To assess early bilirubin toxicity, a study was made of auditory brainstem responses in relation to total bilirubin levels as well as unbound bilirubin levels in 56 hyperbilirubinemic infants (total bilirubin ≥15.0 mg/dL) and 24 infants who did not have jaundice. The latencies of wave I at 85 dB HL (hearing level) in hyperbilirubinemic infants were significantly greater than those in the control group. The latencies of wave I and V in hyperbilirubinemic infants with unbound bilirubin levels ≥1.0 µg/dL (group C) were greater than those in the control group and in the hyperbilirubinemic infants with unbound bilirubin levels <0.5 µg/dL (group A) and with unbound bilirubin levels <1.0 µg/dL (group B). There were no significant differences of the wave I-V interpeak latency between the control infants and the hyperbilirubinemic infants. Thirty of the 80 infants showed prolonged peak latencies (greater than the mean ± 2 SD for the control infants) of wave I and/or V in one or both ears. The incidences of the prolonged peak latencies in group B (42%) and group C (89%) were significantly greater than that in the control group (12%). The serial determinations of auditory brainstem responses in infants treated with exchange transfusions revealed that the prolonged peak latencies before exchange transfusion improved at 48 and 96 hours after the procedure for wave I, and at 24, 48, and 96 hours after the procedure for wave V. The interpeak latency of wave I-V did not change with exchange transfusion. These results suggest that the auditory nerve is reversibly damaged in the infants with hyperbilirubinemia, and, in particular, the abnormal auditory brainstem response recordings are more closely related to the unbound bilirubin level than the total bilirubin level.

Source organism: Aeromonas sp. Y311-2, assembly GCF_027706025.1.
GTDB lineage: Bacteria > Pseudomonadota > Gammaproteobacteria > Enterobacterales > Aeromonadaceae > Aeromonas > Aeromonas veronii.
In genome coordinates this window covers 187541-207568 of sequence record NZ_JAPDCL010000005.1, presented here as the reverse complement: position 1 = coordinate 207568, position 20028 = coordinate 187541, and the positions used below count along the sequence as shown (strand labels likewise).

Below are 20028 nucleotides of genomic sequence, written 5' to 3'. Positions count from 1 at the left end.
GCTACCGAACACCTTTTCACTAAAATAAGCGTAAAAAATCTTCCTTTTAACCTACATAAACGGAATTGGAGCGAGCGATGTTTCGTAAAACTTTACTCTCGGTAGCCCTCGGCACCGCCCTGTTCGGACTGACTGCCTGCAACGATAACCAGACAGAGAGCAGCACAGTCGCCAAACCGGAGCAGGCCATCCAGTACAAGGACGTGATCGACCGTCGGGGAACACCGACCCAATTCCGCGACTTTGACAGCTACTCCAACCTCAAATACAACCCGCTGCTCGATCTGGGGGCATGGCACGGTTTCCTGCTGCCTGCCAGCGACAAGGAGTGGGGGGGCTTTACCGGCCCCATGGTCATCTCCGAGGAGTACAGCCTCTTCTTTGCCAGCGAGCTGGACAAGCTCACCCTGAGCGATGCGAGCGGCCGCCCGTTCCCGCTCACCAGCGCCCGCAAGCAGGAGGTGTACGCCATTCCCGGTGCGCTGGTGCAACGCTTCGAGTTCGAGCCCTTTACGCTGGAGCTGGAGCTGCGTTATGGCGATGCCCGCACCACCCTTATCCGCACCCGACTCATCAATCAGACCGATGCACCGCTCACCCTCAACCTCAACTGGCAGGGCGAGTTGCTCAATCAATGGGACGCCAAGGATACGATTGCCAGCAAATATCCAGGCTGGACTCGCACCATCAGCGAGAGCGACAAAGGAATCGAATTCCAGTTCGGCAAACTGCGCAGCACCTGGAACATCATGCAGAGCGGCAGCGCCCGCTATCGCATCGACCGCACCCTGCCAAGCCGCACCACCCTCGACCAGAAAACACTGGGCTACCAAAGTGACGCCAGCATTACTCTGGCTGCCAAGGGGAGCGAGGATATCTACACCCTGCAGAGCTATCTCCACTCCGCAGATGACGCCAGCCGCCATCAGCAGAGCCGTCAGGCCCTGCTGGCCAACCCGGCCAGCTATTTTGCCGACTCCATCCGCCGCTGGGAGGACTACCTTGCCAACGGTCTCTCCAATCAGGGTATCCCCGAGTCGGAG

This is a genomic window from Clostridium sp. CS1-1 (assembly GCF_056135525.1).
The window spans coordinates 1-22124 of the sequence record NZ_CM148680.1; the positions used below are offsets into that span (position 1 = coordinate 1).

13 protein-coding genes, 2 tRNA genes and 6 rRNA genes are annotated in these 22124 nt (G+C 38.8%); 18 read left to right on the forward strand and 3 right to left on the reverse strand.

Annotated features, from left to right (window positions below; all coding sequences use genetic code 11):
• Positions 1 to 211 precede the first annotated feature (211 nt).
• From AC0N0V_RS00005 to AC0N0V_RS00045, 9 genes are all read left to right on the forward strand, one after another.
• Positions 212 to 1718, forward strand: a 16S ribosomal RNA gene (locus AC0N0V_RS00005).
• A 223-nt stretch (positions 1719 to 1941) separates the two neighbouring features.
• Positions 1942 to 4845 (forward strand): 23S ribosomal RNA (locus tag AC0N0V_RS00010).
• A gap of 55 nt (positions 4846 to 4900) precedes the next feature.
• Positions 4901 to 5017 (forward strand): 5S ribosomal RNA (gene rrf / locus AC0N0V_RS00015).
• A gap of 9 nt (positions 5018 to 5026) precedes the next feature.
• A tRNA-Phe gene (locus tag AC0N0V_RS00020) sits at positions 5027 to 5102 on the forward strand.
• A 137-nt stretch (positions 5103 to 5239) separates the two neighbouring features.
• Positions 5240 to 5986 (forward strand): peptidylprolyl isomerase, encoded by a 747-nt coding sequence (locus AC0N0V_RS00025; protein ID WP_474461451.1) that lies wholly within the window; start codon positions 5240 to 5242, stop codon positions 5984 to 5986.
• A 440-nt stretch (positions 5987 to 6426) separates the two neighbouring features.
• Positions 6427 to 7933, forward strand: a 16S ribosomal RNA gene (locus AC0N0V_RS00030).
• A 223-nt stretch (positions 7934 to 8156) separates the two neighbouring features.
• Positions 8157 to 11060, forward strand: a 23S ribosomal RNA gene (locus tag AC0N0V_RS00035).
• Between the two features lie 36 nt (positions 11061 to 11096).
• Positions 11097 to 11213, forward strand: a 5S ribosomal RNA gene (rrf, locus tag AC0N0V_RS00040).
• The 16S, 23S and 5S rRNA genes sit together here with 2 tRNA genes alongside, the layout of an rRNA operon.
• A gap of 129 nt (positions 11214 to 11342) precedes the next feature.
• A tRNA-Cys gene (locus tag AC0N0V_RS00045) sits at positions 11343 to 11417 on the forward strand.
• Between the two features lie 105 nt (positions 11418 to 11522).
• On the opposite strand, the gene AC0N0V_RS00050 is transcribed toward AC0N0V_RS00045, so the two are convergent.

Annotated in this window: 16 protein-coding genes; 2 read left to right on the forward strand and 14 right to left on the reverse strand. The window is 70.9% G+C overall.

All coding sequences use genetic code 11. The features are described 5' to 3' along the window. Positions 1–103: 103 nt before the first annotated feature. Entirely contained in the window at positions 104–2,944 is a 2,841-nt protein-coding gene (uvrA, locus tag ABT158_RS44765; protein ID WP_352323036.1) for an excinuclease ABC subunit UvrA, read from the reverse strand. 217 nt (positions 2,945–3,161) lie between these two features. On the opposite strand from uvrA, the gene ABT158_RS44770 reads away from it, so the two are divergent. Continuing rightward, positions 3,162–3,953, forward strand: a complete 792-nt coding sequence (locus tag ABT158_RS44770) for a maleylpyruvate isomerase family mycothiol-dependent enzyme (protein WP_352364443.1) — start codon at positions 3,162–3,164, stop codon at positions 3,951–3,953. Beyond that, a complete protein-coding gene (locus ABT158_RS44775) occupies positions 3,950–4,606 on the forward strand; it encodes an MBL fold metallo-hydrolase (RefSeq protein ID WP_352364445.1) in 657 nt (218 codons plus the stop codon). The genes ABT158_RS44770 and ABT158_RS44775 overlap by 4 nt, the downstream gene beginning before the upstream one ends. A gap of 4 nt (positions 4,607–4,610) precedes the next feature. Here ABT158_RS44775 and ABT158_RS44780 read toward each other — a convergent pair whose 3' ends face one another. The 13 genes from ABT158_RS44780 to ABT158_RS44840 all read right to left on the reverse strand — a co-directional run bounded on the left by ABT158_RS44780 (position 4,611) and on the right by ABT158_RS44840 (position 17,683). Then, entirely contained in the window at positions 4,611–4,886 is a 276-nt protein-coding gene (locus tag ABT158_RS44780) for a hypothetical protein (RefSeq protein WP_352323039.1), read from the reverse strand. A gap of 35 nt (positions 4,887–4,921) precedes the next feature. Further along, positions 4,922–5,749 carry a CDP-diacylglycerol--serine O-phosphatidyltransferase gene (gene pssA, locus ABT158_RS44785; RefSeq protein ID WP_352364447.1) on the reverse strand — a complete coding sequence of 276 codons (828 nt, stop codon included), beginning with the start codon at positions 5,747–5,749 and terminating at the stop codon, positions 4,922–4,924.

- Received May 14, 1984.
- Accepted July 11, 1984.
- Copyright © 1985 by the American Academy of Pediatrics